Do you remember that scene in It’s the Great Pumpkin, Charlie Brown where Lucy parades out in her Halloween costume? You know the one. Black pointed hat. Green witch mask. All in all, it isn’t a great look. I mean, the frown is liable to slide right off of her face if it droops any lower.
And in her uniquely honest way, Lucy says, “A person should always choose a costume which is in direct contrast to her own personality.” Adults watching it laugh because Lucy is arguably the prickliest character on the show, and so the line is ironic. And kids watching it laugh because she has a big wart on her nose, and it looks funny.
The Perfect-Parent Mask
While the masks that we wear in our everyday lives may not be as evident and easy to spot as a giant, green witch mask, they can be just as real. And when the whole world is working hard to promote notions of what perfect parenting looks like, putting on a mask can be really tempting.
Perfect parents maintain a home that looks like this way and prep school lunches that look that way.
They raise kids who get these kinds of grades and make it to those kinds of colleges (because perfect parents only raise kids who go to college. Duh.)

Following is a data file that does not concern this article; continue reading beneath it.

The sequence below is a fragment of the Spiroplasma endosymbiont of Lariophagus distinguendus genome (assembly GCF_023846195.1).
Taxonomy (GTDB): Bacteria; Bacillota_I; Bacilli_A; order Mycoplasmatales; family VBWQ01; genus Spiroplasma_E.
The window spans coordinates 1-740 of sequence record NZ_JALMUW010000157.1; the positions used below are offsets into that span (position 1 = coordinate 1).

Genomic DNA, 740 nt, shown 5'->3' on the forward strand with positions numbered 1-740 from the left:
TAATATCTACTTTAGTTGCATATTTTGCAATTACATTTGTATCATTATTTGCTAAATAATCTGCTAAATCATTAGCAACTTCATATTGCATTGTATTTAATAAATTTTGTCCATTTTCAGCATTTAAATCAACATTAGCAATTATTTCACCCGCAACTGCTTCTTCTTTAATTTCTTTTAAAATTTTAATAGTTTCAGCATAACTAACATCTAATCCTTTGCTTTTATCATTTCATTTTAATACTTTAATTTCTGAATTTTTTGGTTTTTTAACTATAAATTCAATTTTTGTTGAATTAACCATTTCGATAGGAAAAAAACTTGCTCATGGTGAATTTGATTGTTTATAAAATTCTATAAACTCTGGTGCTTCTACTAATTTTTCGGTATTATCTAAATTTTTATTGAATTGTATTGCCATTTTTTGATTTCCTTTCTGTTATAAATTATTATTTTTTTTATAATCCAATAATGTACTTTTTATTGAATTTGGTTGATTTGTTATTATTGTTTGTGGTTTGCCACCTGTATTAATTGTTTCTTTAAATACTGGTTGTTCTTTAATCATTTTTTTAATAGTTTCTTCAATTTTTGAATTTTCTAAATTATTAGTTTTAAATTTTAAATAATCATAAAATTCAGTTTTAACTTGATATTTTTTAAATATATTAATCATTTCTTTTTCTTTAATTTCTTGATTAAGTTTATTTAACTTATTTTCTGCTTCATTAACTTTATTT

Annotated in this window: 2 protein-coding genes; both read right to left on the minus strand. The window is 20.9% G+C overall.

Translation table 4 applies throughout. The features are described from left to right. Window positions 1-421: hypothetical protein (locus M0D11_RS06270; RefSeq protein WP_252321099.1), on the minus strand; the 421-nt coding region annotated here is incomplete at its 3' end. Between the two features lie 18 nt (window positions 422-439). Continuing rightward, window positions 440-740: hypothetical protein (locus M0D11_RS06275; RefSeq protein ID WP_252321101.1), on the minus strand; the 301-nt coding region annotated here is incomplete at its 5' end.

Perfect parents discipline their kids this way and handle tantrums in public that way. Oh, who am I kidding? Perfect parents don’t have children who throw public tantrums, right?
The Mask We Want to Wear
When we try to navigate social pressures where parenting is concerned and compare our real (and really messy) lives with what we perceive in others, it’s easy to want to wear a mask. And like Lucy, we want to wear a mask that is in contrast to what we really are.
If our lives are chaotic, our home is a mess, our kids are in trouble, and our anxiety levels are through the roof, we want to put on a face that suggests the opposite.
But here’s the thing. Parenting isn’t meant to be done in a bubble where only the prettiest pictures make it to Instagram. Parenting is done in the trenches, right? And trenches aren’t built to support one person here, one person there. They’re supposed to be full of people who are working and fighting together.
Vulnerability v.s. Isolation
Widening our circles and learning to lean on other people isn’t easy because vulnerability can come at a cost. But so can trying to parent in isolation. Removing our masks isn’t easy.
Letting other people into places where they can see the truth of our lives and our parenting isn’t easy. Letting other people speak into our situations isn’t easy. But all of it is necessary.
We Are Better Together
And there is real truth to the notion that we are better together. We are better parents when we parent alongside other parents. When we lend our ideas, our encouragement, our authenticity, and our frustrations to the mix, the mix becomes fuller. It becomes better. We become better. And our kids are better for it.
So let’s challenge ourselves and each other to take off those cozy, easy, picture-perfect masks that we love to wear. And let’s allow vulnerability and truth telling grow us into the kinds of parents we all want to be.